Higher education: central to society’s response to climate change

Tristan Mccowan Photo
Prof Tristan McCowan

Professor of International Education, University College London, principal investigator for the Transforming Universities for a Changing Climate project and Higher Education and the SDGs Network member.

Over the past fortnight, world leaders, scientists and environmental activists have congregated in Glasgow to attend the Conference of the Parties (COP26) and debate global progress on climate change.

Buy-in from all nations over the issue of climate change is essential; there is little point in countries reducing the carbon footprint of their own industry while continuing to purchase carbon-intensive goods from elsewhere. It is truly a global challenge, one that will only be overcome if economic competition can be set aside in favour of cooperation.

The higher education sector is central to society’s response to climate change, conducting basic scientific research, producing innovative technologies, educating citizens, training professionals and engaging in public awareness-raising. Yet universities, like nations, have been pulled into a national and global competition that can stifle their sustainability work. Rankings can help institutions benchmark, but too often they promote elite excellence at the expense of inclusivity, environmental regeneration and the public good.

Fortunately, universities are ideally placed for global cooperation and partnerships. Early higher education institutions, functioning over the past two millennia in different parts of the globe, served as hubs for scholars from different regions, cultures and language groups. Science and scholarship in all disciplinary areas have blossomed from these interactions. As a higher education community, we need to nurture these international and cross-cultural relationships and address the barriers to meaningful, horizontal partnerships.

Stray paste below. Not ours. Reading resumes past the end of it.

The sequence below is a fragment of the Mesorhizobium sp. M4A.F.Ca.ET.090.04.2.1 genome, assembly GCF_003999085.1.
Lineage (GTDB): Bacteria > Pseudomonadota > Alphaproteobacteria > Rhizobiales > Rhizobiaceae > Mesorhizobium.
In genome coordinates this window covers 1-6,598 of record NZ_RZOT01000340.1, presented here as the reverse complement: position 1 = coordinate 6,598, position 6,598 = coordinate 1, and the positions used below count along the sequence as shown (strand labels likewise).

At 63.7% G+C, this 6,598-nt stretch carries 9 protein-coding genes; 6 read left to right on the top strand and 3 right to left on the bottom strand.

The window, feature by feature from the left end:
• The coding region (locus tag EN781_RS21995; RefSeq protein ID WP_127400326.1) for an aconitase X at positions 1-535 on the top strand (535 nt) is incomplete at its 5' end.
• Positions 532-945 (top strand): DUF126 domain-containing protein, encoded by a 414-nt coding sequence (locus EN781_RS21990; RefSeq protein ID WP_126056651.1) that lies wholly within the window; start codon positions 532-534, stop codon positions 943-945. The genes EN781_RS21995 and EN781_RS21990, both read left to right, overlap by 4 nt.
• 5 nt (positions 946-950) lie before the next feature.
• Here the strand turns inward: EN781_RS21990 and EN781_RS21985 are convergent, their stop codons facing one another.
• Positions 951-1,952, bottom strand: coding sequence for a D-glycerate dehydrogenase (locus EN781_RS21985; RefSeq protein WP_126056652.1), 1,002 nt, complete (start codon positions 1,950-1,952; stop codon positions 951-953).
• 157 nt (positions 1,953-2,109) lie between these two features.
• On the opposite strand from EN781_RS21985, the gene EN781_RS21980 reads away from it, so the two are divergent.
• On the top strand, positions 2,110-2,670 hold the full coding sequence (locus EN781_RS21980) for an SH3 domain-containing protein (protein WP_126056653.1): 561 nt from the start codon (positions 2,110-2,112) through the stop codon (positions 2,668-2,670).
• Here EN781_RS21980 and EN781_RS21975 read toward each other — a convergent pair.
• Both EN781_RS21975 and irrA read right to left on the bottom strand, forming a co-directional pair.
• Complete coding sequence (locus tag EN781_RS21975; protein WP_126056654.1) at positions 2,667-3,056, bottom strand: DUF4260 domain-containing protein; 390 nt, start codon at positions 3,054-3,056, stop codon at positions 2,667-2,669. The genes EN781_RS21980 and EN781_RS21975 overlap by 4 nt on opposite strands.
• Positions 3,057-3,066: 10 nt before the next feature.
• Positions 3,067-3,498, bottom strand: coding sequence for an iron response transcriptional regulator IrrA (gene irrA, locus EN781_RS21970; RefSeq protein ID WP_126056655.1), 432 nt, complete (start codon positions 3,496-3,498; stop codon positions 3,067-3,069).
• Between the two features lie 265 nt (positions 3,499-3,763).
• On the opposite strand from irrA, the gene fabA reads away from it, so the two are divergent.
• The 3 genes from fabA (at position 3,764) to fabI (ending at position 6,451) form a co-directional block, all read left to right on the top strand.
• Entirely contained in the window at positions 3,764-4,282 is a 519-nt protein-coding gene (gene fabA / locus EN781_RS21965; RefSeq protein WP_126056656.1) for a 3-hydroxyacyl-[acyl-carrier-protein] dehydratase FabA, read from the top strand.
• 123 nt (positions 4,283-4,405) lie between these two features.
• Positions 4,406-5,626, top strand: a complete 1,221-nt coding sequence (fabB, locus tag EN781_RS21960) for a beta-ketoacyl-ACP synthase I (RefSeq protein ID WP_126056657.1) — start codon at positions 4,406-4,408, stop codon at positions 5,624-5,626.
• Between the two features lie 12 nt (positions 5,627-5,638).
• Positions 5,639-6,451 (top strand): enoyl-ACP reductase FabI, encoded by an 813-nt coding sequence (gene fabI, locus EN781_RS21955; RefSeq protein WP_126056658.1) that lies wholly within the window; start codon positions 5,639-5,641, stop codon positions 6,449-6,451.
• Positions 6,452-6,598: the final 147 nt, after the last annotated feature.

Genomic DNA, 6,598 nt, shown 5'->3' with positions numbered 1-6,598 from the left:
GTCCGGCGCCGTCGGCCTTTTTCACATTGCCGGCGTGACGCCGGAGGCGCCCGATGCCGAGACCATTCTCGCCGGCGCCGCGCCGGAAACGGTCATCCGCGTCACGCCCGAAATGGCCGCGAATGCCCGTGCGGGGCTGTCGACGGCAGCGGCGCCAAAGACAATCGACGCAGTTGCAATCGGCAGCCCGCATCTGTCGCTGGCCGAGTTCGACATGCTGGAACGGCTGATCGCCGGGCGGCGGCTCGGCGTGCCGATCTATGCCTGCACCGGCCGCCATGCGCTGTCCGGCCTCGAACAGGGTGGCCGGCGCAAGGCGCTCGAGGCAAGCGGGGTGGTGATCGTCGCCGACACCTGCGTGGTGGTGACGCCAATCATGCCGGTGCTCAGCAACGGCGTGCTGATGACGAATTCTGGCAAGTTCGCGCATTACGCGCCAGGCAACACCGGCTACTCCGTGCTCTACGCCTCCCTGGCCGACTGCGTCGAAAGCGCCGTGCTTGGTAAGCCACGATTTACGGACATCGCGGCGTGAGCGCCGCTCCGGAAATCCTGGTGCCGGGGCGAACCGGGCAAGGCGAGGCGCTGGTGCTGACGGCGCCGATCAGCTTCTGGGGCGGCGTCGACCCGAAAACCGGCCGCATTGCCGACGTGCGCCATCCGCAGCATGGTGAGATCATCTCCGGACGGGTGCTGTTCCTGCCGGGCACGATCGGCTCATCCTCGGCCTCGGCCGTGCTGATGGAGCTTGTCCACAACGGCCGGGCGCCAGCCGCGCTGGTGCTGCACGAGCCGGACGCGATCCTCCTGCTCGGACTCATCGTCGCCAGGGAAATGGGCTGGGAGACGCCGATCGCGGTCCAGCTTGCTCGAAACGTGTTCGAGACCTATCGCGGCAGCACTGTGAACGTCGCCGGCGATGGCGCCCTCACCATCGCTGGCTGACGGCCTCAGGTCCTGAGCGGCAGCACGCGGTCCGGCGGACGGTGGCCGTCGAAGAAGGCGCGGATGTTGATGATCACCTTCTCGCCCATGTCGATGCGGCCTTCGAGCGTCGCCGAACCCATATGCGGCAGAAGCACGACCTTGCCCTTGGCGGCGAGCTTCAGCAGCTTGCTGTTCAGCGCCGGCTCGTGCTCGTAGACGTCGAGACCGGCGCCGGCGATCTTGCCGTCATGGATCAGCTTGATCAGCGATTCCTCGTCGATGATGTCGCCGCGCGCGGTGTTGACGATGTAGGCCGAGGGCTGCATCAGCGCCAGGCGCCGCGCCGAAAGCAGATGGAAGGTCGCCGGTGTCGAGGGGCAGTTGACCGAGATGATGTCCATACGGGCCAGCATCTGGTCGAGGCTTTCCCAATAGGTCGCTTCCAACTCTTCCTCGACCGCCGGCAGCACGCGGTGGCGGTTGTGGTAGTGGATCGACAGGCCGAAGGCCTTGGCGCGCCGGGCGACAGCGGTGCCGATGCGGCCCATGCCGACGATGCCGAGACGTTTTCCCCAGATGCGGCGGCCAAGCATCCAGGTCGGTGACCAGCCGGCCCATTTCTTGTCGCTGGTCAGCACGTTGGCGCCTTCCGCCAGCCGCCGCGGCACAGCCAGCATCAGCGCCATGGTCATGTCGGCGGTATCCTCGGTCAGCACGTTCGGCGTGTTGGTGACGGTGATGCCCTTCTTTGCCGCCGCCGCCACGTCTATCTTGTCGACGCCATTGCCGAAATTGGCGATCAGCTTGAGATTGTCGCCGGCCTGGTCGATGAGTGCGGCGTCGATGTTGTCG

International associations like the ACU have a vital role to play in forging a dialogue between universities in regions across the globe, allowing them to share experiences, work collaboratively on projects and build alliances for change. Together with other international networks, efforts are needed to ensure that the global environment for higher education is conducive to these forms of cooperation. Addressing the climate crisis is within humanity’s reach, but only if we pool our ingenuity and energy towards a common end.

More information

  • #UnisForOurPlanet: Join our campaign to show how universities – and the people within them – are spearheading critical solutions and efforts to tackle climate change
  • With many Commonwealth countries on the frontline of climate change, the ACU’s Commonwealth Climate Resilience Network(CCRN) is working to build climate resilience within universities and their wider communities.
  • The Higher Education and the SDGs Network is a forum for all university staff and students at ACU member universities who are directly engaging in the Sustainable Development Goals  (SDGs) agenda.